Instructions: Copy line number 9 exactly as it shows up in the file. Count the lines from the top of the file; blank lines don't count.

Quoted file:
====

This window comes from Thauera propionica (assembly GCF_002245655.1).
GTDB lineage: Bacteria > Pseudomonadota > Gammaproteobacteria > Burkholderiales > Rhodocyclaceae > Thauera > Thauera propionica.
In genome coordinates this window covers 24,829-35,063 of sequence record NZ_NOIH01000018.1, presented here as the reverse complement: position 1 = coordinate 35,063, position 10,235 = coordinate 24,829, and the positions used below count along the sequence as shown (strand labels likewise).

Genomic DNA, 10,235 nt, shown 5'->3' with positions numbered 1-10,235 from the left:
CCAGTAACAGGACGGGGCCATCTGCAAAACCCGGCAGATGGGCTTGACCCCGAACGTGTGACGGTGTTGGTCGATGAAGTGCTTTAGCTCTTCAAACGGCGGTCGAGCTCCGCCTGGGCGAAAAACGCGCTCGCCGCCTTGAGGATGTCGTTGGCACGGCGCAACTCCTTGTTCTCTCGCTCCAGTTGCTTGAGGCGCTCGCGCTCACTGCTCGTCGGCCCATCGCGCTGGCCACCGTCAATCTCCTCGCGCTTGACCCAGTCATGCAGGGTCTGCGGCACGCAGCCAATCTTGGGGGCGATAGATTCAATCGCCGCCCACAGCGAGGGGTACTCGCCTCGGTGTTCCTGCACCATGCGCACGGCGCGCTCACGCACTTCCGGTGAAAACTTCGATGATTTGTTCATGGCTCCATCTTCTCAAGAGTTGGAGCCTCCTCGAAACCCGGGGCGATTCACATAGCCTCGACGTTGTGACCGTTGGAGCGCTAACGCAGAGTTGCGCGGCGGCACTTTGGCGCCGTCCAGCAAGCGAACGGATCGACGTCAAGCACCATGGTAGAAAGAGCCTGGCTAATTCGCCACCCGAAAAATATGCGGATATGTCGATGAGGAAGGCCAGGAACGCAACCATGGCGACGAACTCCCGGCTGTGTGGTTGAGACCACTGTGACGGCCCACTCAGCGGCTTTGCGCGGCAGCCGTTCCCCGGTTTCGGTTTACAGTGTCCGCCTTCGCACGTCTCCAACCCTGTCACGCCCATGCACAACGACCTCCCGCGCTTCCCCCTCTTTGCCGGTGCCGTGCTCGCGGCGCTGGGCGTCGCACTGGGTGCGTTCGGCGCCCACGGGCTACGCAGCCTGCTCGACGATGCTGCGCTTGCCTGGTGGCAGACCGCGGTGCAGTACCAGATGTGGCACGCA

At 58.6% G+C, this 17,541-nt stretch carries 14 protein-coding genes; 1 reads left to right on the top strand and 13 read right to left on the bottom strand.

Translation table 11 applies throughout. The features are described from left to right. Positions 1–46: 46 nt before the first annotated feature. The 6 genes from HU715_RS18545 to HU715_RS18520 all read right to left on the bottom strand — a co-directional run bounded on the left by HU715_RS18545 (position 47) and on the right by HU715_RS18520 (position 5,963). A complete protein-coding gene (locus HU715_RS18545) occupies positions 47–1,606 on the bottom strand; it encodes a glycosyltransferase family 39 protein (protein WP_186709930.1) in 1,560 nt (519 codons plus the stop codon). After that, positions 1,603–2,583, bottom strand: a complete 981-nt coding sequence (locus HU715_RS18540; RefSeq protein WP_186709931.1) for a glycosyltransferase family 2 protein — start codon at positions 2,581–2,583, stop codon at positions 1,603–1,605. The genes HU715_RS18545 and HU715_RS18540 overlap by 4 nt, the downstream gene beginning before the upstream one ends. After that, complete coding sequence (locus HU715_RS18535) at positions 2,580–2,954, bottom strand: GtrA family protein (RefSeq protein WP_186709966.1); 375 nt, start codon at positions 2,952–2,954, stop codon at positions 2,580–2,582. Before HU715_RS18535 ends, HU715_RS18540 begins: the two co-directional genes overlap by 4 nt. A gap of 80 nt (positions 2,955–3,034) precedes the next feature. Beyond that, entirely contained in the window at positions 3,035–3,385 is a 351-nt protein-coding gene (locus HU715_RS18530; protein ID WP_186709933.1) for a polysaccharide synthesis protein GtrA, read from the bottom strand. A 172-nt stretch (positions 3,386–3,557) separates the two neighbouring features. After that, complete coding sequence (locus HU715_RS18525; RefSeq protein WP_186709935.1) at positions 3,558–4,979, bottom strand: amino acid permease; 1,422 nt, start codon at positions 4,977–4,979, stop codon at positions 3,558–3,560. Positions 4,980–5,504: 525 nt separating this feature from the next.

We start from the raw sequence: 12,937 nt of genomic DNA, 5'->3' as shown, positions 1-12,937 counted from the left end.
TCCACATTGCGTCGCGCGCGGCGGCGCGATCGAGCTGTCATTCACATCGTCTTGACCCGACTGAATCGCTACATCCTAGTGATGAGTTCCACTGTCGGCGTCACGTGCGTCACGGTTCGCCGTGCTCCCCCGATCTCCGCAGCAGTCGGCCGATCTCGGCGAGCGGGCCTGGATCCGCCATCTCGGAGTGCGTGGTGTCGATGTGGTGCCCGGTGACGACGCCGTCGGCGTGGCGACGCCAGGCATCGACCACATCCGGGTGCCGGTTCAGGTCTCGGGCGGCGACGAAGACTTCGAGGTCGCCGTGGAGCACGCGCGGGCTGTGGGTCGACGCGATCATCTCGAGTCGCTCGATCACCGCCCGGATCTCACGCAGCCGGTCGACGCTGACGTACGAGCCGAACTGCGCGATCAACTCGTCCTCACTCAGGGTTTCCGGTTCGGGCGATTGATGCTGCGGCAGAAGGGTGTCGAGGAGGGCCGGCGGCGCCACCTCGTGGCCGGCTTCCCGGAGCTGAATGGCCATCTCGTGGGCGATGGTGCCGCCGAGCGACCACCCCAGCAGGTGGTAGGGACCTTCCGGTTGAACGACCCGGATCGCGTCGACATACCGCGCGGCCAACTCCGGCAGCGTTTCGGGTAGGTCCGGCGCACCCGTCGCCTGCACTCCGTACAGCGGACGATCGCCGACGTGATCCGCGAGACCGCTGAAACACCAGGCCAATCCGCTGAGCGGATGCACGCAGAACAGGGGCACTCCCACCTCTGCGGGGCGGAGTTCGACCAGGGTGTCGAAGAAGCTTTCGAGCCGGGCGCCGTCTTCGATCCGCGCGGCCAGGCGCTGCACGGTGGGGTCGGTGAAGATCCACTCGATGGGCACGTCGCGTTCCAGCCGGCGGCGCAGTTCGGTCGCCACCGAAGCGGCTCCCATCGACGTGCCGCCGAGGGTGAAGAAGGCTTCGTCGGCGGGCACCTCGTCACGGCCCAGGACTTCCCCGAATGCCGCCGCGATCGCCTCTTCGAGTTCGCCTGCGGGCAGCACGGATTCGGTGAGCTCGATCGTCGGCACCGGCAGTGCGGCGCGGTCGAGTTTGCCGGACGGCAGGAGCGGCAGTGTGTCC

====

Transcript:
TCCACATTGCGTCGCGCGCGGCGGCGCGATCGAGCTGTCATTCACATCGTCTTGACCCGACTGAATCGCTACATCCTAGTGATGAGTTCCACTGTCGGCGTCACGTGCGTCACGGTTCGCCGTGCTCCCCCGATCTCCGCAGCAGTCGGCCGATCTCGGCGAGCGGGCCTGGATCCGCCATCTCGGAGTGCGTGGTGTCGATGTGGTGCCCGGTGACGACGCCGTCGGCGTGGCGACGCCAGGCATCGACCACATCCGGGTGCCGGTTCAGGTCTCGGGCGGCGACGAAGACTTCGAGGTCGCCGTGGAGCACGCGCGGGCTGTGGGTCGACGCGATCATCTCGAGTCGCTCGATCACCGCCCGGATCTCACGCAGCCGGTCGACGCTGACGTACGAGCCGAACTGCGCGATCAACTCGTCCTCACTCAGGGTTTCCGGTTCGGGCGATTGATGCTGCGGCAGAAGGGTGTCGAGGAGGGCCGGCGGCGCCACCTCGTGGCCGGCTTCCCGGAGCTGAATGGCCATCTCGTGGGCGATGGTGCCGCCGAGCGACCACCCCAGCAGGTGGTAGGGACCTTCCGGTTGAACGACCCGGATCGCGTCGACATACCGCGCGGCCAACTCCGGCAGCGTTTCGGGTAGGTCCGGCGCACCCGTCGCCTGCACTCCGTACAGCGGACGATCGCCGACGTGATCCGCGAGACCGCTGAAACACCAGGCCAATCCGCTGAGCGGATGCACGCAGAACAGGGGCACTCCCACCTCTGCGGGGCGGAGTTCGACCAGGGTGTCGAAGAAGCTTTCGAGCCGGGCGCCGTCTTCGATCCGCGCGGCCAGGCGCTGCACGGTGGGGTCGGTGAAGATCCACTCGATGGGCACGTCGCGTTCCAGCCGGCGGCGCAGTTCGGTCGCCACCGAAGCGGCTCCCATCGACGTGCCGCCGAGGGTGAAGAAGGCTTCGTCGGCGGGCACCTCGTCACGGCCCAGGACTTCCCCGAATGCCGCCGCGATCGCCTCTTCGAGTTCGCCTGCGGGCAGCACGGATTCGGTGAGCTCGATCGTCGGCACCGGCAGTGCGGCGCGGTCGAGTTTGCCGGACGGCAGGAGCGGCAGTGTGTCC